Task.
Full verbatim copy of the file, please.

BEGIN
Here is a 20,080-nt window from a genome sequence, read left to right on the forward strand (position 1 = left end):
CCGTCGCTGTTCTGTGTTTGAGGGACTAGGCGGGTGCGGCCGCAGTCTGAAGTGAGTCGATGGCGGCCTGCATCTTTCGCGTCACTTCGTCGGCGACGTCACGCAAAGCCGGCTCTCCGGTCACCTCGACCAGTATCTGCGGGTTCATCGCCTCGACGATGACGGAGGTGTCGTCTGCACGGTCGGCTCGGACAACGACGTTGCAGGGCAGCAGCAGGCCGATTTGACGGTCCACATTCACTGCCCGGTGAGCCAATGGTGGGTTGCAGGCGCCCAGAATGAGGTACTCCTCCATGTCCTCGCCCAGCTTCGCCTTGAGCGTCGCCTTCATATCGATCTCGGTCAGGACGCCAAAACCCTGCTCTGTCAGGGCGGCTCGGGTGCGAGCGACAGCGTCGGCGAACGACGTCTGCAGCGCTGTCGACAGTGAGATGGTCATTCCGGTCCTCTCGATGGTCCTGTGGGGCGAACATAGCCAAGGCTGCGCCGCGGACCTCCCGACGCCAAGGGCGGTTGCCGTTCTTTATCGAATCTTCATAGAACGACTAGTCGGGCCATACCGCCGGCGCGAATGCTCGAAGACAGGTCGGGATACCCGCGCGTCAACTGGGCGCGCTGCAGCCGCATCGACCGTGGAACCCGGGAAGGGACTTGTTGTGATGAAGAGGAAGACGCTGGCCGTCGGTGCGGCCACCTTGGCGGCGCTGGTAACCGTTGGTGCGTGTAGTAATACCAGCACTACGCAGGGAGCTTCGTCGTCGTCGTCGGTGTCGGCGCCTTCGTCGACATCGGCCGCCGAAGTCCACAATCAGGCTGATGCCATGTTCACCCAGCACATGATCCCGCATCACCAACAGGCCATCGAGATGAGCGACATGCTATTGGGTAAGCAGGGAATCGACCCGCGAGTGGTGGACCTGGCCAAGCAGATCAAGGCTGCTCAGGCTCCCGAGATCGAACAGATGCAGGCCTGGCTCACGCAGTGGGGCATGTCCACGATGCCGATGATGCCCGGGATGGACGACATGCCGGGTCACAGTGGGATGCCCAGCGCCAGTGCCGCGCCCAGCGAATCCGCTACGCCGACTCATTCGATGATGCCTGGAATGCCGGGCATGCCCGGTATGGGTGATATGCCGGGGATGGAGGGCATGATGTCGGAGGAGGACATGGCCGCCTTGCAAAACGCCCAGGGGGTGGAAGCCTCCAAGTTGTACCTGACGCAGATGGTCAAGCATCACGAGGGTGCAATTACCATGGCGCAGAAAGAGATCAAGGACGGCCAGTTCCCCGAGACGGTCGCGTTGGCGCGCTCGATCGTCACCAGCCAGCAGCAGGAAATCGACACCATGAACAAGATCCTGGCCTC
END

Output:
Here is a 20,080-nt window from a genome sequence, read left to right on the forward strand (position 1 = left end):
CCGTCGCTGTTCTGTGTTTGAGGGACTAGGCGGGTGCGGCCGCAGTCTGAAGTGAGTCGATGGCGGCCTGCATCTTTCGCGTCACTTCGTCGGCGACGTCACGCAAAGCCGGCTCTCCGGTCACCTCGACCAGTATCTGCGGGTTCATCGCCTCGACGATGACGGAGGTGTCGTCTGCACGGTCGGCTCGGACAACGACGTTGCAGGGCAGCAGCAGGCCGATTTGACGGTCCACATTCACTGCCCGGTGAGCCAATGGTGGGTTGCAGGCGCCCAGAATGAGGTACTCCTCCATGTCCTCGCCCAGCTTCGCCTTGAGCGTCGCCTTCATATCGATCTCGGTCAGGACGCCAAAACCCTGCTCTGTCAGGGCGGCTCGGGTGCGAGCGACAGCGTCGGCGAACGACGTCTGCAGCGCTGTCGACAGTGAGATGGTCATTCCGGTCCTCTCGATGGTCCTGTGGGGCGAACATAGCCAAGGCTGCGCCGCGGACCTCCCGACGCCAAGGGCGGTTGCCGTTCTTTATCGAATCTTCATAGAACGACTAGTCGGGCCATACCGCCGGCGCGAATGCTCGAAGACAGGTCGGGATACCCGCGCGTCAACTGGGCGCGCTGCAGCCGCATCGACCGTGGAACCCGGGAAGGGACTTGTTGTGATGAAGAGGAAGACGCTGGCCGTCGGTGCGGCCACCTTGGCGGCGCTGGTAACCGTTGGTGCGTGTAGTAATACCAGCACTACGCAGGGAGCTTCGTCGTCGTCGTCGGTGTCGGCGCCTTCGTCGACATCGGCCGCCGAAGTCCACAATCAGGCTGATGCCATGTTCACCCAGCACATGATCCCGCATCACCAACAGGCCATCGAGATGAGCGACATGCTATTGGGTAAGCAGGGAATCGACCCGCGAGTGGTGGACCTGGCCAAGCAGATCAAGGCTGCTCAGGCTCCCGAGATCGAACAGATGCAGGCCTGGCTCACGCAGTGGGGCATGTCCACGATGCCGATGATGCCCGGGATGGACGACATGCCGGGTCACAGTGGGATGCCCAGCGCCAGTGCCGCGCCCAGCGAATCCGCTACGCCGACTCATTCGATGATGCCTGGAATGCCGGGCATGCCCGGTATGGGTGATATGCCGGGGATGGAGGGCATGATGTCGGAGGAGGACATGGCCGCCTTGCAAAACGCCCAGGGGGTGGAAGCCTCCAAGTTGTACCTGACGCAGATGGTCAAGCATCACGAGGGTGCAATTACCATGGCGCAGAAAGAGATCAAGGACGGCCAGTTCCCCGAGACGGTCGCGTTGGCGCGCTCGATCGTCACCAGCCAGCAGCAGGAAATCGACACCATGAACAAGATCCTGGCCTC